Thursday, October 25, 2018

A wonderfully scenic train journey between Nagoya and Takayama (Photo-essay)

I love riding on trains -- especially those where one gets to view the world going by along the way.  This is something I get to do a lot whenever I'm in Japan; with the added bonus of Japanese train passengers tending to be on the quiet and generally well-behaved side, and talking on mobile phones still being frowned upon in the Land of the Rising Sun (unlike in too many other parts of the world).  

As a matter of fact, I'd go so far as to say that I often find myself enjoying train journeys as much as the time spent at the destinations they take me!  And if you're this way inclined too, chances are high that you will love travelling on the Hida Limited Express train service between Nagoya and Takayama (aka Hida Takayama) the way that I did.  

Also known as the "Wide View Hida", the train's carriages have extra large windows that allows one great views of the scenic countryside one passes through, especially the leg of the journey between Mino-Ota and Takayama.  I spent pretty much all of the two and a half hour journey from Nagoya to Takayama looking out of the window (and yes, I made sure to get a window seat for this particular train ride) and did the same again on the journey back to Nagoya from Takayama five days later.  And after seeing the following photo-essay, I trust that you'll understand why this was the case...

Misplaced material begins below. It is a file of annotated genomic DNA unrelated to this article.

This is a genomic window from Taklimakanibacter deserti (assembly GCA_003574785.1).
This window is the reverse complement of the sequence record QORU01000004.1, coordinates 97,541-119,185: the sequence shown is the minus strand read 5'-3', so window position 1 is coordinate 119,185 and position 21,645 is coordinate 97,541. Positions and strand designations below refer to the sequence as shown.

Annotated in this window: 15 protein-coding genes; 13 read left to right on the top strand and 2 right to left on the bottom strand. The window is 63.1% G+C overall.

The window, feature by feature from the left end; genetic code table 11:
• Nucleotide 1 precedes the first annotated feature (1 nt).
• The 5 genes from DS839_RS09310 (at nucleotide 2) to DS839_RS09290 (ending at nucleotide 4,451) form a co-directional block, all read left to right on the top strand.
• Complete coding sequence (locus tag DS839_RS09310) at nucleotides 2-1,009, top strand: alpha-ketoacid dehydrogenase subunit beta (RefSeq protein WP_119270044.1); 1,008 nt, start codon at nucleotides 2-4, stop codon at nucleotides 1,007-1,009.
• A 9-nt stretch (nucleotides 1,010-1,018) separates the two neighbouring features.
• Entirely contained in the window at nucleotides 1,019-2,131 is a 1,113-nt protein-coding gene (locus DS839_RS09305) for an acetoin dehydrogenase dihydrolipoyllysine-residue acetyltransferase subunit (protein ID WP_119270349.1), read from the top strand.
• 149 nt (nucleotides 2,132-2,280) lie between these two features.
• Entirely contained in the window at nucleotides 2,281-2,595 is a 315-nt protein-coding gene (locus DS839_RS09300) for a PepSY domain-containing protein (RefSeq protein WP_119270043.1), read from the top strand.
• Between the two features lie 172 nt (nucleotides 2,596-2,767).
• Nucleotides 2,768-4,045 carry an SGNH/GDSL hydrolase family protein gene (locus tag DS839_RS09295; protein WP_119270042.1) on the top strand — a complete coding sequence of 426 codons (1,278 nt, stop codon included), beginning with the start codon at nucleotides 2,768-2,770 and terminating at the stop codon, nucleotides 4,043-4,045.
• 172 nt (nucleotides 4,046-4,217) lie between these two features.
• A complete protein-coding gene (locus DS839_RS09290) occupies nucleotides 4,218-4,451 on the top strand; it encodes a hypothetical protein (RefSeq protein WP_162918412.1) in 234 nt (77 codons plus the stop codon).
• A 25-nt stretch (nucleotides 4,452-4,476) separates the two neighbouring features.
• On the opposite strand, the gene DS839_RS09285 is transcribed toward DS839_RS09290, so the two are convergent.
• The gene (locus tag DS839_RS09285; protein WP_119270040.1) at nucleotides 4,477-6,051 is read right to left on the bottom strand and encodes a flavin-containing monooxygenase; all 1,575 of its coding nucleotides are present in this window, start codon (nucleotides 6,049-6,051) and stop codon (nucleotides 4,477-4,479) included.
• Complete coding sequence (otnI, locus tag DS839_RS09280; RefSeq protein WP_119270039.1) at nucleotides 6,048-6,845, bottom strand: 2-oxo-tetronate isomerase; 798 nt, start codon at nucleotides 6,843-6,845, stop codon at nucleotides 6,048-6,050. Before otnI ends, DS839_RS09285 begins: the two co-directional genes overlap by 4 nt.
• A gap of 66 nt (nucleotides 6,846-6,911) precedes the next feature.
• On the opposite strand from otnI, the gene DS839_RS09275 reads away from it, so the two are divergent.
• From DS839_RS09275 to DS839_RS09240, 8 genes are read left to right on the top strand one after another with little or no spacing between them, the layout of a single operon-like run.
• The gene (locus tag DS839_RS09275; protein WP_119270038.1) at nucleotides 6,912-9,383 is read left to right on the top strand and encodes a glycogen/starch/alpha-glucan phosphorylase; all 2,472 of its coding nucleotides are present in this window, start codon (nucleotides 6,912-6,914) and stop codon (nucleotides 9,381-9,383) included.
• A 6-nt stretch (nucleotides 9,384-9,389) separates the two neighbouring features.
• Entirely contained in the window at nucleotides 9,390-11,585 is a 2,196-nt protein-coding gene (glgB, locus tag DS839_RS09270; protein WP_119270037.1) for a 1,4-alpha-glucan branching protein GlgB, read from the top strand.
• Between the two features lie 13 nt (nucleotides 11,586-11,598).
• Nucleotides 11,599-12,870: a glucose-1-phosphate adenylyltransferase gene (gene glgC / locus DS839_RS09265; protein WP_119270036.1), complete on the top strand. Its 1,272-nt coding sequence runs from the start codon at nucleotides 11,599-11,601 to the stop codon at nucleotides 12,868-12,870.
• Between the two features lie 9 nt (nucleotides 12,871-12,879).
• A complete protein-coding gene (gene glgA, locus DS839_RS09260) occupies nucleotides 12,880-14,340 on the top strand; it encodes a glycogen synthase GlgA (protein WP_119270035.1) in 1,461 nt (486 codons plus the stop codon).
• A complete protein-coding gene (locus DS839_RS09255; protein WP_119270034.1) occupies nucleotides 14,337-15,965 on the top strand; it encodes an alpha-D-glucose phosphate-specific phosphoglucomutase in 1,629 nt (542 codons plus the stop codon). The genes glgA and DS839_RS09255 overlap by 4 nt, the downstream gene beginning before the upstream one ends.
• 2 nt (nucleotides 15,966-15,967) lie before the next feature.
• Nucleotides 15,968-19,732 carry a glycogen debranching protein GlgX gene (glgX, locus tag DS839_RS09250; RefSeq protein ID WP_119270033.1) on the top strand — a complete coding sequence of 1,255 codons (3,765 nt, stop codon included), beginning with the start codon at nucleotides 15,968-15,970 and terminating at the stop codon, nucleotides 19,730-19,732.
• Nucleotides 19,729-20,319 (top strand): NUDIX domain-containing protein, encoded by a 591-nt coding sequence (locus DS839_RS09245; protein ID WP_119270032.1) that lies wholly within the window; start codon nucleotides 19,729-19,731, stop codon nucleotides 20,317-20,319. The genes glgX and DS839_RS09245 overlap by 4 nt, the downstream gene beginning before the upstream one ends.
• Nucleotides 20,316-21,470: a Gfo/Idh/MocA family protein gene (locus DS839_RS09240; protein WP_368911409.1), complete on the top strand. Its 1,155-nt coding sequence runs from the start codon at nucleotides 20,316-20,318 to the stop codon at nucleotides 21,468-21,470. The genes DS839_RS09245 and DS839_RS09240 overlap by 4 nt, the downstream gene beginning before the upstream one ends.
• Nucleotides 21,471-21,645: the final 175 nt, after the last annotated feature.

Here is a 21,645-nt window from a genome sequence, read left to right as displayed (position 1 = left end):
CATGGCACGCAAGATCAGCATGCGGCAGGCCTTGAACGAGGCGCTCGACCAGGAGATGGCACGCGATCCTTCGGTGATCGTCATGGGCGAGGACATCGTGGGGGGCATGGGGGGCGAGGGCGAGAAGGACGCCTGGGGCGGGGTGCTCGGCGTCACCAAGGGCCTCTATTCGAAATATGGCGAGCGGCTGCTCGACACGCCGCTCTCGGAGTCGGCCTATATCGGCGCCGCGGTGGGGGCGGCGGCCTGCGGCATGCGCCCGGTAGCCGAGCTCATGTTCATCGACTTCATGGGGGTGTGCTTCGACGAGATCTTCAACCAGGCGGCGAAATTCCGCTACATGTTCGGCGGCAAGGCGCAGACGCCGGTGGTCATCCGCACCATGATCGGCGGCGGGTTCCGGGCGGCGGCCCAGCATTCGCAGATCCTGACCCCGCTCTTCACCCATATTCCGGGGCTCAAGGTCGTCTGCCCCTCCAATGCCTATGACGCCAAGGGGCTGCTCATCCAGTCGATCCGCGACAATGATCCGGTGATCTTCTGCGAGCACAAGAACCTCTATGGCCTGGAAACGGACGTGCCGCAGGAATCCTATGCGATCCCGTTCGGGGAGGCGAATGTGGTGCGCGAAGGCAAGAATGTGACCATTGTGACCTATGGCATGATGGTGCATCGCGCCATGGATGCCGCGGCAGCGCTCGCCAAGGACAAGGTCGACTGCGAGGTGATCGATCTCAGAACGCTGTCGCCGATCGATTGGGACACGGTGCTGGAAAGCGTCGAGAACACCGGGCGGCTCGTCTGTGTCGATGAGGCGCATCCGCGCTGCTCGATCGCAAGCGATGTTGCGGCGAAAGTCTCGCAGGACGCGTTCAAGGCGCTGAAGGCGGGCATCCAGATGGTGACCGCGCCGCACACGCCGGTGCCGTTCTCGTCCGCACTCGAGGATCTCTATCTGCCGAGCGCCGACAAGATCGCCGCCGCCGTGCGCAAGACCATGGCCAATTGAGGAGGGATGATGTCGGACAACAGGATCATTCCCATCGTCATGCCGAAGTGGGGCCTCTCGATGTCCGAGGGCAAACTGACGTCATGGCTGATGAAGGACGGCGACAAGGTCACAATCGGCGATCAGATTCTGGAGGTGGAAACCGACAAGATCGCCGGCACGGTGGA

Sometimes, there's a road between the train track and the often 
fast moving Hidagawa (Hida River); other times not! 

The train travels through several tunnels burrowed through hills 
and mountains, and so do the cars travelling along the road 
connecting the mountainous Hida region to the neighboring lowlands 

Both the train line and the river pass through 
the hot springs resort town of Gero Onsen
Even on a gray day, I found the passing views often stunning!
On the return trip, the sun was out and really brightened things up!
Many of the towns the train passed by seemed like model communities 
-- and I sure do hope that's indeed the case :) 
Rice fields and Shinto shrines are regular 
and pleasing sights in rural Japan
One of a number of dams along the Hidagawa that's been 
rather fancifully described as the Rhine of Japan :)


Paul said...

So what made you revisit Takayama, aside from the excursion to Furukawa?


eliza bennet said...

This looks like such a good journey, thank you so much for sharing.

I love onsen too and Gero onsen looked delightful (but have a tattoo so I'm not sure how well I'll be received at an onsen not frequented with a lot of foreigners. The whole town looked similar to Beitou in Taiwan where I had wonderful times at the onsen- tattoo was not a problem there.

YTSL said...

Hi Paul --

Actually, this was my first time in Takayama! I've long wanted to go there (with your posts helping me feel that way) but ended up not visiting that part of Japan until earlier this month!

Hi "eliza bennet" --

Thanks for continuing to check out my blog posts, including this one!

Re tattoos and onsen access: I've been told that if your tattoo is small, you can put a sticker over it and that usually works for most onsen. Another option is to get access to a private bath: at one ryokan I stayed in, my group had use of a private bath attached to the room; at another, you could book a time to use a bath separately from others. Have also read that more than 500 onsen in Japan now allow people with tattoos to use their public baths. So you can always check to see if there are ones at Gero Onsen that are that way if you are thinking seriously of going there! :)